New law waives gov’t document fees for first-time job seekers

Pia Ranada
New law waives gov’t document fees for first-time job seekers

Persons applying for a job for the first time won't have to pay to get an NBI clearance, police clearance certificate, and a barangay clearance, thanks to the First Time Job Seekers Assistance Act

MANILA, Philippines – Under a new law, first-time job applicants no longer have to pay fees for government documents required for employment.

President Rodrigo Duterte signed Republic Act No. 11261 or the First Time Job Seekers Assistance Act on April 10. Malacañang made it public on Tuesday, May 7.

Under the new law, national and local government entities must not collect fees from first-time job seekers when they apply for government documents needed for employment in the country or abroad.

The following government documents are covered:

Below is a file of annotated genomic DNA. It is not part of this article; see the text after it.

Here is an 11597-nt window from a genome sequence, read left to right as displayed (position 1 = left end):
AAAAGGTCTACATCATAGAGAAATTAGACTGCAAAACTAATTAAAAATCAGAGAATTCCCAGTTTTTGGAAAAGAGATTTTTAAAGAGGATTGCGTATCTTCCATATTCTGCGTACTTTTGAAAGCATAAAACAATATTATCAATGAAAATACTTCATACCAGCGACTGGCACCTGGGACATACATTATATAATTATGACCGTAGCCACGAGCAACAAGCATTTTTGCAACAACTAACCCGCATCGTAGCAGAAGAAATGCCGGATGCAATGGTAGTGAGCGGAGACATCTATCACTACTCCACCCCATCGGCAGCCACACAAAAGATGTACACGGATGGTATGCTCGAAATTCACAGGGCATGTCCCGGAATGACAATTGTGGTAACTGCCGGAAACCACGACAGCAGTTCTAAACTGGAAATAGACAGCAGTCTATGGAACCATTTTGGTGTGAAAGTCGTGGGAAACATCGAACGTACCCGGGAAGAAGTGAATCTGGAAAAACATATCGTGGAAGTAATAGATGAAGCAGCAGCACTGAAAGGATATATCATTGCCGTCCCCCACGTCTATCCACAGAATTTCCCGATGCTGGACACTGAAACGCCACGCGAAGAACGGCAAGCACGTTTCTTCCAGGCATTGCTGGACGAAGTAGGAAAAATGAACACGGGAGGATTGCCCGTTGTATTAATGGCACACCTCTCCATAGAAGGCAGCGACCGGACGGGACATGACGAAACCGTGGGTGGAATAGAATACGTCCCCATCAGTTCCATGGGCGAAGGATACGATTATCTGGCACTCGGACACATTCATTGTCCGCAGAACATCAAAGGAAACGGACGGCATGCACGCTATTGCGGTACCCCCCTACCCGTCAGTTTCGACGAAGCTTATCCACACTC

• Police clearance certificate
  • National Bureau of Investigation (NBI) clearance
  • Barangay clearance
  • Medical certificate from a public hospital (fees and charges for laboratory tests and other medical procedures will not be waived)
  • Birth certificate
  • Marriage certificate
  • Transcript of academic records issued by state colleges and universities
  • Tax Identification Number (TIN)
  • Unified Multi-Purpose ID (UMID) card
  • Other documentary requirements issued by the government that may be required by employers from job applicants


Government fees for applications to take professional licensure examinations conducted by the Professional Regulation Commission are not covered by RA 11261.

First-time job applicants must also still pay fees for application for Philippine passport authentication and application for a Career Service Examination with the Civil Service Commission.

Fees for application for a driver’s license are also not among the fees to be waived.

A job seeker can only avail of the privilege once. To monitor this, government agencies are ordered to keep a roster of all persons who have benefited from the new law.

The Department of Information and Communications Technology is to keep a database of all these individuals. –

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Pia Ranada

Pia Ranada is a senior reporter for Rappler covering Philippine politics and environmental issues. For tips and story suggestions, email her at